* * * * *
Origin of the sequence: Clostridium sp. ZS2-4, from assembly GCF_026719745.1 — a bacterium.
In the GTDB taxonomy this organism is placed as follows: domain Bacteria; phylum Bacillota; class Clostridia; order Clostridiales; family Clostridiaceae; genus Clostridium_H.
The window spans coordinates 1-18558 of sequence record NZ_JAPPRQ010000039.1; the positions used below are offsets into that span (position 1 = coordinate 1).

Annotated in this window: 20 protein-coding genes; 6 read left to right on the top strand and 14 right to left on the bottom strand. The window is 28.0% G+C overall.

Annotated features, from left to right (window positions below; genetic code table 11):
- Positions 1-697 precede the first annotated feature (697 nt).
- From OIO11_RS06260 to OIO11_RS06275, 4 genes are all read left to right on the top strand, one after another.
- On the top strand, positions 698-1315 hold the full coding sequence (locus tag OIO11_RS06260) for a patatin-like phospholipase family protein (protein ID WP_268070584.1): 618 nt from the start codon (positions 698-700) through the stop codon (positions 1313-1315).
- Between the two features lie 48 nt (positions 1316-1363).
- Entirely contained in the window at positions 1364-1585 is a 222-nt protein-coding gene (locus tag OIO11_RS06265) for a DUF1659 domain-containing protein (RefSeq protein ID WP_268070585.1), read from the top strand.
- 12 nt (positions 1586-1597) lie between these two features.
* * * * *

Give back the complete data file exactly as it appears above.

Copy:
Origin of the sequence: Clostridium sp. ZS2-4, from assembly GCF_026719745.1 — a bacterium.
In the GTDB taxonomy this organism is placed as follows: domain Bacteria; phylum Bacillota; class Clostridia; order Clostridiales; family Clostridiaceae; genus Clostridium_H.
The window spans coordinates 1-18558 of sequence record NZ_JAPPRQ010000039.1; the positions used below are offsets into that span (position 1 = coordinate 1).

Annotated in this window: 20 protein-coding genes; 6 read left to right on the top strand and 14 right to left on the bottom strand. The window is 28.0% G+C overall.

Annotated features, from left to right (window positions below; genetic code table 11):
- Positions 1-697 precede the first annotated feature (697 nt).
- From OIO11_RS06260 to OIO11_RS06275, 4 genes are all read left to right on the top strand, one after another.
- On the top strand, positions 698-1315 hold the full coding sequence (locus tag OIO11_RS06260) for a patatin-like phospholipase family protein (protein ID WP_268070584.1): 618 nt from the start codon (positions 698-700) through the stop codon (positions 1313-1315).
- Between the two features lie 48 nt (positions 1316-1363).
- Entirely contained in the window at positions 1364-1585 is a 222-nt protein-coding gene (locus tag OIO11_RS06265) for a DUF1659 domain-containing protein (RefSeq protein ID WP_268070585.1), read from the top strand.
- 12 nt (positions 1586-1597) lie between these two features.